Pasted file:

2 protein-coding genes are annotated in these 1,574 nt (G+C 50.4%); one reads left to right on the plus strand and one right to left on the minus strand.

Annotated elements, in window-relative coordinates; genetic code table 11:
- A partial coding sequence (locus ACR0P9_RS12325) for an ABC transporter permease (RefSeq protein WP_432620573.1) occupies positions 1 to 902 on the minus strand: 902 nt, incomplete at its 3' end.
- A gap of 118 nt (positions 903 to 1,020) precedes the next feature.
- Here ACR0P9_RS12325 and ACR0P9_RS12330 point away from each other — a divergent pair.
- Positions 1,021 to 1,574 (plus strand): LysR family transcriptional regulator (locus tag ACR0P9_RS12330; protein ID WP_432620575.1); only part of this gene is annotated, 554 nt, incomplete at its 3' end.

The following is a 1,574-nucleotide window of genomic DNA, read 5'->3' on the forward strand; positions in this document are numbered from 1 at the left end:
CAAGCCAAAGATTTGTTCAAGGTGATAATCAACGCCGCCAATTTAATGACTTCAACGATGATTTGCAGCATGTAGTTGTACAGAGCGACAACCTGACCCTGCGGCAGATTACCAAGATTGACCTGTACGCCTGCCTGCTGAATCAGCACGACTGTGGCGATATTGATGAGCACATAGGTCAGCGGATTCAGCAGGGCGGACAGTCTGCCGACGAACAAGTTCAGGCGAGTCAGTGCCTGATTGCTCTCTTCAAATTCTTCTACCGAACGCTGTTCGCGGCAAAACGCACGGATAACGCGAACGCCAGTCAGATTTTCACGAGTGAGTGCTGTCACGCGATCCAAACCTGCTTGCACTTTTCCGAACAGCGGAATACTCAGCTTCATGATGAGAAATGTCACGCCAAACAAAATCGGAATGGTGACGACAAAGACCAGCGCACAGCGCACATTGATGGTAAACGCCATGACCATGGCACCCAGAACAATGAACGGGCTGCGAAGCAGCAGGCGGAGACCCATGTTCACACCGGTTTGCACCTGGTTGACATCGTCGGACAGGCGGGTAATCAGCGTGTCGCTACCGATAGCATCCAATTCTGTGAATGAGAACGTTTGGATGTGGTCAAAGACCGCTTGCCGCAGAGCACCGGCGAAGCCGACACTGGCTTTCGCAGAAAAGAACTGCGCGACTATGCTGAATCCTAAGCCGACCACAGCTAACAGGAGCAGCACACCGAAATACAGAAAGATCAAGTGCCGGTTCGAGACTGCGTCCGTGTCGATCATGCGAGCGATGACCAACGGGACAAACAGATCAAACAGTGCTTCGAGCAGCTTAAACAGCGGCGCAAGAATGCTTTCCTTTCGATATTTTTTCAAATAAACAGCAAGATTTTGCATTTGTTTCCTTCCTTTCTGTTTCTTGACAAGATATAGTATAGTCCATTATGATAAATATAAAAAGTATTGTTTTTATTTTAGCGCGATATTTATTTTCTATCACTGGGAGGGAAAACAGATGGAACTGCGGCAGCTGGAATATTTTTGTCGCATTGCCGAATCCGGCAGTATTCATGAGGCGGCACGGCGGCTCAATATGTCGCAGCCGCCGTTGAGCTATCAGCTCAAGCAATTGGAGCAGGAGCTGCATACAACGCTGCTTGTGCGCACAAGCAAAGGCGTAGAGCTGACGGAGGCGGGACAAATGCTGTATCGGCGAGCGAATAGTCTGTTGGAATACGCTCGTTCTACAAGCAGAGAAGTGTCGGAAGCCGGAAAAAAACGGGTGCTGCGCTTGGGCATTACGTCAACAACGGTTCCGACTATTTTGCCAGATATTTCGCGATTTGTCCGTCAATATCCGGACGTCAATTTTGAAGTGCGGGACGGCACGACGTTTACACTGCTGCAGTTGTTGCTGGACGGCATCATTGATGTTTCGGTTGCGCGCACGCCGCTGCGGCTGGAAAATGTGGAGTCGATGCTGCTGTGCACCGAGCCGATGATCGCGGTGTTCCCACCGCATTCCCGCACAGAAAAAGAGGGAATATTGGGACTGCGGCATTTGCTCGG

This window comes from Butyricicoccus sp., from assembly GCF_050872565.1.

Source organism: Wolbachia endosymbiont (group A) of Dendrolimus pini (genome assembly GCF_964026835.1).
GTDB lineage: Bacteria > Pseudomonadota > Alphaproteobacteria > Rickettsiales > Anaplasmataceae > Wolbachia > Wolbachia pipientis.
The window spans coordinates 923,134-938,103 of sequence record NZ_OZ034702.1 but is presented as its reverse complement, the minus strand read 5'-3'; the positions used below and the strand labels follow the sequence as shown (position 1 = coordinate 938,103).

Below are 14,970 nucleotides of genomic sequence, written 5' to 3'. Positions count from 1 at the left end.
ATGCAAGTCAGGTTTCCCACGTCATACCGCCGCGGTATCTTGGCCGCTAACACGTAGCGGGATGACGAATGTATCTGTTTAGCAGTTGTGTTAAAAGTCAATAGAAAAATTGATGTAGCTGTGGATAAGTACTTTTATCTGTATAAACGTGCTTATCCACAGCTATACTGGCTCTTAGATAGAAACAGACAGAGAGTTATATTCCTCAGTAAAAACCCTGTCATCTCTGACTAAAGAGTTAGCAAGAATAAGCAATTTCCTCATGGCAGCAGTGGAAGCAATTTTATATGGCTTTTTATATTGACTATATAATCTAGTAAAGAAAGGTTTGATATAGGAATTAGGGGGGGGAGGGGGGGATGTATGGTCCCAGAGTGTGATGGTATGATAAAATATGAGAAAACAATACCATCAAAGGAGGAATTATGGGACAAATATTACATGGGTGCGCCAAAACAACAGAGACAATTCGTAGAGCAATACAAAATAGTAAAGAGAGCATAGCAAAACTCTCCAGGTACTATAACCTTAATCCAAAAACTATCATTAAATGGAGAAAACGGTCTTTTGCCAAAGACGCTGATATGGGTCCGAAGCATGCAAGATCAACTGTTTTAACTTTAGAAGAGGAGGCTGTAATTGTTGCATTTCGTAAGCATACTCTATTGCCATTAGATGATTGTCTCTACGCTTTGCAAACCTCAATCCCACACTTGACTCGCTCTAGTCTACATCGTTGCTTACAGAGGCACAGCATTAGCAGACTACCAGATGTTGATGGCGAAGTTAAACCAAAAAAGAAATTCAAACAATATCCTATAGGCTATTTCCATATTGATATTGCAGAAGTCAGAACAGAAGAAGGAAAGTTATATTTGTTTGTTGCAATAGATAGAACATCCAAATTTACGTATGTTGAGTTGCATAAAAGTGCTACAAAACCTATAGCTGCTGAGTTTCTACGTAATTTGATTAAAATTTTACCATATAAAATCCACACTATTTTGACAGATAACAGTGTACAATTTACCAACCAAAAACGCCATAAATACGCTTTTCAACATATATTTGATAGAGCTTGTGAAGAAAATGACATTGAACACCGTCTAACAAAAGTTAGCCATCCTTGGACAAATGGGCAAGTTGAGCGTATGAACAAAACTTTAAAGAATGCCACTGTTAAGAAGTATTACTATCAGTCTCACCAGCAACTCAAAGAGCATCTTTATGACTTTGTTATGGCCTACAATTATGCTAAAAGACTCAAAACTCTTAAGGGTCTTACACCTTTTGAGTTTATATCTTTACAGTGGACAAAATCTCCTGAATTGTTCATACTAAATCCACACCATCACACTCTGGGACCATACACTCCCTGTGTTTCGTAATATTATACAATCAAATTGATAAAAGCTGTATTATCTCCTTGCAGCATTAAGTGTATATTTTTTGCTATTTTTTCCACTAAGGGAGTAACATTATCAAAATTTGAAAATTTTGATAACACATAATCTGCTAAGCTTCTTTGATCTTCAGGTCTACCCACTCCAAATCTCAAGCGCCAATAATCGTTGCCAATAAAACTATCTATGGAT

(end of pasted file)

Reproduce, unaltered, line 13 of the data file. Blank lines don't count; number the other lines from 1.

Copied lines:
Below are 14,970 nucleotides of genomic sequence, written 5' to 3'. Positions count from 1 at the left end.